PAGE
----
7) Science, Culture and Modern State Formation, by Patrick Carroll
Was sent this book for review by a history of science journal, which will be my first endeavour in that field for some time.
It’s a very grand intellectual scheme, connecting the growth of science with the growth of the state, especially in the 17th and 18th centuries. In particular, the author writes of “engine science”, using scopes, meters, graphs and chambers to investigate and dominate the natural world, and links this scientific enterprise to the state’s growing control of its territory. What’s particularly interesting is that he uses Ireland as his worked example – and in particular calls attention to William Petty for his innovations in bringing science into statecraft.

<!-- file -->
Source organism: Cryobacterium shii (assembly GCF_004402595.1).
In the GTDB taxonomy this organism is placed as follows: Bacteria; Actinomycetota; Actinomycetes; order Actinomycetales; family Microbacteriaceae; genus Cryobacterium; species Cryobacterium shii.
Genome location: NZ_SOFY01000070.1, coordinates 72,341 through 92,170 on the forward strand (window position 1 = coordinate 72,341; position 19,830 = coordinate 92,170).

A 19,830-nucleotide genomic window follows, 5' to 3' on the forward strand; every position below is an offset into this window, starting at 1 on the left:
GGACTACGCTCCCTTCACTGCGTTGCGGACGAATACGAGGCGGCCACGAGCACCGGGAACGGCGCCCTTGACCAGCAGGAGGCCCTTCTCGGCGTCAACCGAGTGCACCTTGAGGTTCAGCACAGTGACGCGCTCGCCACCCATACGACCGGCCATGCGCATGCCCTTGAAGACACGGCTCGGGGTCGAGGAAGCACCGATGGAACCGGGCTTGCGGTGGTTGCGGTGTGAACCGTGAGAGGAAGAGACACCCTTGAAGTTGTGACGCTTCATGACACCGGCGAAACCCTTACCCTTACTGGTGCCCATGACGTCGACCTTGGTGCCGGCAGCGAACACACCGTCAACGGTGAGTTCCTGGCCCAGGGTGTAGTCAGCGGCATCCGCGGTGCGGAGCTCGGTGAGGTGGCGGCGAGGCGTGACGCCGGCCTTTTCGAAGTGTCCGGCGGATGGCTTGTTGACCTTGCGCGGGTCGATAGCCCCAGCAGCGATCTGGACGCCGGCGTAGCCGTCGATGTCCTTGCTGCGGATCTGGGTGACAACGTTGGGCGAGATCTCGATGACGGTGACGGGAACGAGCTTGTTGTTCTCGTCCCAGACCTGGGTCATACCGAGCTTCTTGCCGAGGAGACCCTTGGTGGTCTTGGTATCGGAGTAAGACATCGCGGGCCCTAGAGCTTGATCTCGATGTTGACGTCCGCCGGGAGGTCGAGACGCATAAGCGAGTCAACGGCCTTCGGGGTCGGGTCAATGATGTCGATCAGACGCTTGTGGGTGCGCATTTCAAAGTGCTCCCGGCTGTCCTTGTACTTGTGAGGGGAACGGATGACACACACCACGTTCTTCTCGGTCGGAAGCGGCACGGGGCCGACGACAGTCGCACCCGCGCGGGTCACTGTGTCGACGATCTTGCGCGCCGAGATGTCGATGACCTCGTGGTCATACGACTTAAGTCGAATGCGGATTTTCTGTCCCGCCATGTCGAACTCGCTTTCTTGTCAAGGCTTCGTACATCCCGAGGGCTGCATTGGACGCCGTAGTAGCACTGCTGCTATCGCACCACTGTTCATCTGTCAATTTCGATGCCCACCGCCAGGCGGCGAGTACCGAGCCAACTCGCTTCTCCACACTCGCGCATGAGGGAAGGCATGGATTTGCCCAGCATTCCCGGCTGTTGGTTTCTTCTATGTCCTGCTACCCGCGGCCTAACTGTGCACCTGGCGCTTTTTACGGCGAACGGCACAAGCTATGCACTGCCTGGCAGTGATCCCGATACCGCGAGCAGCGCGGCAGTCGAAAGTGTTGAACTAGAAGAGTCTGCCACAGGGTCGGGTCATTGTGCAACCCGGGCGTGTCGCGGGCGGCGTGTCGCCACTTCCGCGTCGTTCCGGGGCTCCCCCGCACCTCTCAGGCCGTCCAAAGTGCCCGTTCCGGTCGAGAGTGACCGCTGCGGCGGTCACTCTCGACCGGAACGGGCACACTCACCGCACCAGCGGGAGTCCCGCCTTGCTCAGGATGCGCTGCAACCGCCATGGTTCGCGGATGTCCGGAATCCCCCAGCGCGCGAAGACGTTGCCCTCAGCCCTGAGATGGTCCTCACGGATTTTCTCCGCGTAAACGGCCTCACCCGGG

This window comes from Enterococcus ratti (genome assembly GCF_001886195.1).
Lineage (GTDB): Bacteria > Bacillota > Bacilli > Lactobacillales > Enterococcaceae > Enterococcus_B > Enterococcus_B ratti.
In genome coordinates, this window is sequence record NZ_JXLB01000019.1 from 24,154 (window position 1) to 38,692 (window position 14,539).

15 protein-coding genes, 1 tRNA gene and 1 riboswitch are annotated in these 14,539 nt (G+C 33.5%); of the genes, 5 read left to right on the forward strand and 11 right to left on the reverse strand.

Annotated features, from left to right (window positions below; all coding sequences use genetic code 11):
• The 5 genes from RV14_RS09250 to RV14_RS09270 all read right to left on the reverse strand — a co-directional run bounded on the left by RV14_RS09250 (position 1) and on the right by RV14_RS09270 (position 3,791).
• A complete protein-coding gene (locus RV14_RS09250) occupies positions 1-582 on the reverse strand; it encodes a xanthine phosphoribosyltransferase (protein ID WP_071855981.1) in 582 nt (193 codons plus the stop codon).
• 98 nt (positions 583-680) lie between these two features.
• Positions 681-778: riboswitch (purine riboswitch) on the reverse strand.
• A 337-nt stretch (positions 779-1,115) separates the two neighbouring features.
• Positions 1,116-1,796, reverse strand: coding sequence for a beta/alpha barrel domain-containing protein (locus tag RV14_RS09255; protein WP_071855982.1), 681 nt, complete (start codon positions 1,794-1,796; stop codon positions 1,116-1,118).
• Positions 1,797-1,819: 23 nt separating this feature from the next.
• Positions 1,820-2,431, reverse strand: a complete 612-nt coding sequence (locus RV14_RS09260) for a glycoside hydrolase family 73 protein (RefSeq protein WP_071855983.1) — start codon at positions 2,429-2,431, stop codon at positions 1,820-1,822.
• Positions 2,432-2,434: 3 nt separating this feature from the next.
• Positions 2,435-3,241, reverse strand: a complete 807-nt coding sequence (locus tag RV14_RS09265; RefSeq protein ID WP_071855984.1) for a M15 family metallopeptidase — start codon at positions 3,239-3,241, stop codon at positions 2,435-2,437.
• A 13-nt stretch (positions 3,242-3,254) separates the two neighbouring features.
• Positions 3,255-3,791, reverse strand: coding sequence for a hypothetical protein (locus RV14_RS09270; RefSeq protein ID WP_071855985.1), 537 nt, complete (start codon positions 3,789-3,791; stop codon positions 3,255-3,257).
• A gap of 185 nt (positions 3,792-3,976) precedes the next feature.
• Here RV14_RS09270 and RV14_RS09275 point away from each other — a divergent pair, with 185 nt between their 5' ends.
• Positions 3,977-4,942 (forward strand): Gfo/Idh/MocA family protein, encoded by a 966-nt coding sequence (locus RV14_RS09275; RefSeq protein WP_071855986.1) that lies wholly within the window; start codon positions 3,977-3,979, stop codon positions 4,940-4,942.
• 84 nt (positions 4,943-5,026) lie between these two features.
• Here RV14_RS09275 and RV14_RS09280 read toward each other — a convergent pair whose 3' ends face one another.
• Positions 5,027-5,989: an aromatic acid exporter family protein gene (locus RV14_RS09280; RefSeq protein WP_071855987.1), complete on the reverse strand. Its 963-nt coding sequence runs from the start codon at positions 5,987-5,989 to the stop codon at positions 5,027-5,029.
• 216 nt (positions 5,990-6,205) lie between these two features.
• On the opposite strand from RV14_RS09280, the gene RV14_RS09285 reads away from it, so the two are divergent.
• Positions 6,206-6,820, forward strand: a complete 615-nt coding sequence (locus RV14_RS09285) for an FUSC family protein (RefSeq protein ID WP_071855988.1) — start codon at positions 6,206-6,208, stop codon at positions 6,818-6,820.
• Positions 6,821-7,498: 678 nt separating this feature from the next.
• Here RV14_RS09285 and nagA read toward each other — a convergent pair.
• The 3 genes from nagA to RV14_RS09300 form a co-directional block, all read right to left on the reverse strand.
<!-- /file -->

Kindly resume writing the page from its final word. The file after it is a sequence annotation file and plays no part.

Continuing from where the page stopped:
I was convinced. I’m not as familiar with the field as I used to be, but I think this is a major book with some fascinating general ideas and some equally fascinating revelations about the science/state nexus in Ireland.